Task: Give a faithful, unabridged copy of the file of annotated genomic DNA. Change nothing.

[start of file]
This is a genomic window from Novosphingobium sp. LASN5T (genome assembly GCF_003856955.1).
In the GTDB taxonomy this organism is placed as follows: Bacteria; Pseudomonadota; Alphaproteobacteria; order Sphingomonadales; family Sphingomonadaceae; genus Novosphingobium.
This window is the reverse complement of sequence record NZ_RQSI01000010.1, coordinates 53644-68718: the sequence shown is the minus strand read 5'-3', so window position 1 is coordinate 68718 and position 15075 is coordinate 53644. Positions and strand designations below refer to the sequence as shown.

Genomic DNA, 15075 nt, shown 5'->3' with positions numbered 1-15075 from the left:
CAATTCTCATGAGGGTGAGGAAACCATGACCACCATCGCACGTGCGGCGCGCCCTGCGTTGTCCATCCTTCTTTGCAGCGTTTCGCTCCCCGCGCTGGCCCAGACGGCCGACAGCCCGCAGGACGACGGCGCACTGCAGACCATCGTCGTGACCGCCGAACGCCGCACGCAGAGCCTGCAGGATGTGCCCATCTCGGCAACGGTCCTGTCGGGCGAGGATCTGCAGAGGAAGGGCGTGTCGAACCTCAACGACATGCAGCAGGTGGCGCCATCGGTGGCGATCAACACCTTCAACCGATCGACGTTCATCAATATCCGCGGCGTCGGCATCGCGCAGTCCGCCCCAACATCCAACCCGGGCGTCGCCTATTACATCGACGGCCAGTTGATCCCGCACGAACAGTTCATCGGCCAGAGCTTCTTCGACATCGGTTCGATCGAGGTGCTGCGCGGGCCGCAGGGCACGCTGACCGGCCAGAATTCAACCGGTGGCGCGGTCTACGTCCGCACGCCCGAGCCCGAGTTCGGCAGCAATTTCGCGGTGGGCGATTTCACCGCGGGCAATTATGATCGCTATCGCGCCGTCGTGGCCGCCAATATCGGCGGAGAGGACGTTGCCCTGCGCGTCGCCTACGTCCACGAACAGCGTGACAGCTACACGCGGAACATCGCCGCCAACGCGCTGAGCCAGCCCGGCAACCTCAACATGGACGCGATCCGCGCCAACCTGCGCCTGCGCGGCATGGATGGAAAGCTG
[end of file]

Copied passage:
This is a genomic window from Novosphingobium sp. LASN5T (genome assembly GCF_003856955.1).
In the GTDB taxonomy this organism is placed as follows: Bacteria; Pseudomonadota; Alphaproteobacteria; order Sphingomonadales; family Sphingomonadaceae; genus Novosphingobium.
This window is the reverse complement of sequence record NZ_RQSI01000010.1, coordinates 53644-68718: the sequence shown is the minus strand read 5'-3', so window position 1 is coordinate 68718 and position 15075 is coordinate 53644. Positions and strand designations below refer to the sequence as shown.

Genomic DNA, 15075 nt, shown 5'->3' with positions numbered 1-15075 from the left:
CAATTCTCATGAGGGTGAGGAAACCATGACCACCATCGCACGTGCGGCGCGCCCTGCGTTGTCCATCCTTCTTTGCAGCGTTTCGCTCCCCGCGCTGGCCCAGACGGCCGACAGCCCGCAGGACGACGGCGCACTGCAGACCATCGTCGTGACCGCCGAACGCCGCACGCAGAGCCTGCAGGATGTGCCCATCTCGGCAACGGTCCTGTCGGGCGAGGATCTGCAGAGGAAGGGCGTGTCGAACCTCAACGACATGCAGCAGGTGGCGCCATCGGTGGCGATCAACACCTTCAACCGATCGACGTTCATCAATATCCGCGGCGTCGGCATCGCGCAGTCCGCCCCAACATCCAACCCGGGCGTCGCCTATTACATCGACGGCCAGTTGATCCCGCACGAACAGTTCATCGGCCAGAGCTTCTTCGACATCGGTTCGATCGAGGTGCTGCGCGGGCCGCAGGGCACGCTGACCGGCCAGAATTCAACCGGTGGCGCGGTCTACGTCCGCACGCCCGAGCCCGAGTTCGGCAGCAATTTCGCGGTGGGCGATTTCACCGCGGGCAATTATGATCGCTATCGCGCCGTCGTGGCCGCCAATATCGGCGGAGAGGACGTTGCCCTGCGCGTCGCCTACGTCCACGAACAGCGTGACAGCTACACGCGGAACATCGCCGCCAACGCGCTGAGCCAGCCCGGCAACCTCAACATGGACGCGATCCGCGCCAACCTGCGCCTGCGCGGCATGGATGGAAAGCTG